Tuesday, May 30, 2017

The Confluence of Brokenness

The confluence of the Rhone and Arve Rivers in Geneva , Switzerland

Marriage is a confluence of brokenness.  At least in my experience. A confluence is the junction of two rivers, especially rivers of approximately equal width, according to a dictionary I consulted.  Some rivers carry a lot of silt.  Some convey the pollution that gets dumped into it.  Rivers being rivers are full of life and death, muck and decay.  Each one contributes fully to what the combined stream will become, for better or for worse.

Confluence of the Danube, the Ilz and the Inn Rivers in Passau, Germany

My experience of marriage has been similar, both mine and others of which I am aware.  When we marry, often we are hoping for the best, and in denial about everything else that might compromise that hope.  We are attracted to our partners because of what they bring to us, what they do for us. I 'love' her; she 'loves' me. We want to please the other.  This in fact sustains us for a while, even a good long time.  But what we almost never take into consideration is that the biggest thing my partner will contribute to our relationship is her brokenness.  Just as the biggest thing I contribute to our life together is my brokenness.  This can be masked, can be hidden, it can be denied, it can be compensated for.  But eventually our true colors are up the pole, flapping in the wind.  What I choose to do with my wife’s brokenness, what she chooses to do with mine, this is the true test of our hearts; it’s the anvil on which our commitment will be either shaped or shattered.

The confluence of the Ohio and Mississippi Rivers at Cairo, IL

It was shattered in my case, a long, slow-motion descent into relational hell with no one to rescue, no one to intervene, to staunch the bleeding, to pick up the pieces, to hear my cry.  May God deliver you from ever having to go there.  But I have learned something.  It didn’t have to be that way.  Even now, such is the nature of relationships, of Christian relationships, of being made in the image of God, even now it doesn’t need to be that way.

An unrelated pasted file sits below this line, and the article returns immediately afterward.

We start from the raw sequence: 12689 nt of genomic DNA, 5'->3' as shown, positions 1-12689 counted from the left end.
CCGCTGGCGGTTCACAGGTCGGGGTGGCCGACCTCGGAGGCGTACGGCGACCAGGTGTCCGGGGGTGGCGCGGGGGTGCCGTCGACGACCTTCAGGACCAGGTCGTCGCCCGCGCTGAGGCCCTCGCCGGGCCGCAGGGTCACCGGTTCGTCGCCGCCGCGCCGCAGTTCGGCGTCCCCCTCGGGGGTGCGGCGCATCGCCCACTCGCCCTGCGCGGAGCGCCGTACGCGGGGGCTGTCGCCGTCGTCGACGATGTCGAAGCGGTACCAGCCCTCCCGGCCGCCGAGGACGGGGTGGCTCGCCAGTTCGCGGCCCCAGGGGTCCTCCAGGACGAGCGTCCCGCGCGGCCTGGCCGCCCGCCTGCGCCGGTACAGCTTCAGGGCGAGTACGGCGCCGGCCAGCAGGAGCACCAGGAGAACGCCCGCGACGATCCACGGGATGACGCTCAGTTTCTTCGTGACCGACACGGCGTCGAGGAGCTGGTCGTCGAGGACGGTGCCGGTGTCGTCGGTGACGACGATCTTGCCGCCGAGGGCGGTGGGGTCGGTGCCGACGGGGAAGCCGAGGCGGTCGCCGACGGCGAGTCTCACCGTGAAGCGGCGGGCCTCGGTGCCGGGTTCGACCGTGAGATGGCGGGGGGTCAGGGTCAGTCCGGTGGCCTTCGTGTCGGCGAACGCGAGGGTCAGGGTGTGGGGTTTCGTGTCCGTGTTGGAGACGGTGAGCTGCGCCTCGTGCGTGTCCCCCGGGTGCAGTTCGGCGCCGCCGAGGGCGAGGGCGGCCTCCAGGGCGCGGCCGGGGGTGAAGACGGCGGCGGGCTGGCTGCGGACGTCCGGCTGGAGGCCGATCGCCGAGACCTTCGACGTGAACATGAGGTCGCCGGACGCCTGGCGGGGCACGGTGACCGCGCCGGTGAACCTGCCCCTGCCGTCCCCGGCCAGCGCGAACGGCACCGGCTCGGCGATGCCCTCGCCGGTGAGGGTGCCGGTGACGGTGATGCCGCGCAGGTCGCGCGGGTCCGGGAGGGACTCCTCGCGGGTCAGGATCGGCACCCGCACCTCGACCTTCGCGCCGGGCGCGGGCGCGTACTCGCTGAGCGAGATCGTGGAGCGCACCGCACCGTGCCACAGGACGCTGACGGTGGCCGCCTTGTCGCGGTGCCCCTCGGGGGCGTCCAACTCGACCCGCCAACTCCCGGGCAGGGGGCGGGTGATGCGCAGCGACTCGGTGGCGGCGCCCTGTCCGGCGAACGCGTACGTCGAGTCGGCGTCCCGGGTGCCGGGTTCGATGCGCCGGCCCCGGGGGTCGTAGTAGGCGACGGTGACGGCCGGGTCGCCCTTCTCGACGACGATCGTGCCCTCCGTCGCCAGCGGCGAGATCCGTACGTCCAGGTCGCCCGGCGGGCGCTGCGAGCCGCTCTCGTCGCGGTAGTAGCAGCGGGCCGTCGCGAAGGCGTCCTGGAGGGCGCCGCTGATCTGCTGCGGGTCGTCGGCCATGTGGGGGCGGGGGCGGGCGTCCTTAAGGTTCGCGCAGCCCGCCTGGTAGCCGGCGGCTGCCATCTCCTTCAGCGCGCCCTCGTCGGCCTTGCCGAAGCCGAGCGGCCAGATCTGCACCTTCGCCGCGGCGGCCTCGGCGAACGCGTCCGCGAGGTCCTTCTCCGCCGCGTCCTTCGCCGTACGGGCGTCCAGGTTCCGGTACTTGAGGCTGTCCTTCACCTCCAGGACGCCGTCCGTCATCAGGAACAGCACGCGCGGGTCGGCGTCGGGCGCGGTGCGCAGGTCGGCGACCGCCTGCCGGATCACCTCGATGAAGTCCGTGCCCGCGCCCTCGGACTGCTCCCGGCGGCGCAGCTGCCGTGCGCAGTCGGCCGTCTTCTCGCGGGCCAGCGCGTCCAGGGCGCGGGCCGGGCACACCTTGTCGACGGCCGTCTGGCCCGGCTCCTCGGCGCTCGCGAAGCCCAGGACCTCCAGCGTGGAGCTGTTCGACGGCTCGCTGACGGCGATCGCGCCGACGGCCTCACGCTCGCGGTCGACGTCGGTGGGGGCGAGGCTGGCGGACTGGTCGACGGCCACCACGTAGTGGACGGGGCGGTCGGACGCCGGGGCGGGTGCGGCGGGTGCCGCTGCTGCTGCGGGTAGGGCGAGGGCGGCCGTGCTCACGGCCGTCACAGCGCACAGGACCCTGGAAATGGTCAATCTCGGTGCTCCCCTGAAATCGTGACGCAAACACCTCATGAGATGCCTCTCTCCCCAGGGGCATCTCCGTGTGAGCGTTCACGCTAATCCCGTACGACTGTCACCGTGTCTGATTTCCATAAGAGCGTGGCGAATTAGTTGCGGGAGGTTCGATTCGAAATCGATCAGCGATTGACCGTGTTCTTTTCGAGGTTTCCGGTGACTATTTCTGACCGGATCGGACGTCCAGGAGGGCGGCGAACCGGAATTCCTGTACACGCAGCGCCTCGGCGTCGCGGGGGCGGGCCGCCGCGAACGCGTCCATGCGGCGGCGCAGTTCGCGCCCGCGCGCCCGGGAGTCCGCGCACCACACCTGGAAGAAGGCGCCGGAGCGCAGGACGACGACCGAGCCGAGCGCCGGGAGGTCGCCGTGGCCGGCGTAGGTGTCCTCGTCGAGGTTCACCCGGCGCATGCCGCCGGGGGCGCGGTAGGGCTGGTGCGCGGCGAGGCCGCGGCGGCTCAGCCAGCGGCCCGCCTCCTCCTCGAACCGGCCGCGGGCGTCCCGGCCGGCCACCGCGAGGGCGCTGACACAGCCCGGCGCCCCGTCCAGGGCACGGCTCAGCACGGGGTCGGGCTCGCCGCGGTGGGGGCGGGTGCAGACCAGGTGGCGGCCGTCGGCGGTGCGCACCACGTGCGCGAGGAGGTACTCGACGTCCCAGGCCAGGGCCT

Confluence of the Jailing and Yangtze Rivers in Chongqing, China

And that is because a marriage, a Christian marriage, by which both partners both know and love God the Holy Trinity with all their hearts and are trying to love their neighbor – a Christian marriage is intended to be that safe place where brokenness can find healing.  As you experience grace in Christ, you are enabled to give grace to your husband.  As I experience forgiveness in Christ, I am enabled to forgive my wife.  Again and again.  Seventy times seven.  As a result of the hard experience of grace, the hard work of forgiveness, a marriage becomes a safe place for both partners.  The place where they experience Christ.  I no longer need to hide because I am afraid of what she will do if she finds out.  She too is broken, and she weeps, not in anger that I said this or did that, but knowing the depth of my own struggle, my own pain.  Because Jesus has touched her in her own brokenness, she can be a means that God can use to reach out and touch me in mine.  And I can be a means God uses, a sacrament, to touch, to serve, to minister, to heal her heart as well.

Confluence of the Rio Negro and the Rio Solemoes near Manaus, Brazil

So we bring our brokenness to our marriage.  We may have certain goals or expectations for our life together.  But God’s goal, God’s purpose for bringing two lives together is, to use the Western theological term, sanctification, or the Eastern term, theosis, or the word I’ve been using – healing.  We are damaged; we may think that it’s just a cosmetic dent in the fender when really the engine needs to be rebuilt.  We may think that a paracetamol will take care of this headache when actually we are dying of inoperable brain cancer.  It really is that serious, and we really are in denial.  The effect of which is we poison our relationship with our brokenness, and take matters out on our partner, and they take matters out on us.  And you can guess that it will not end well.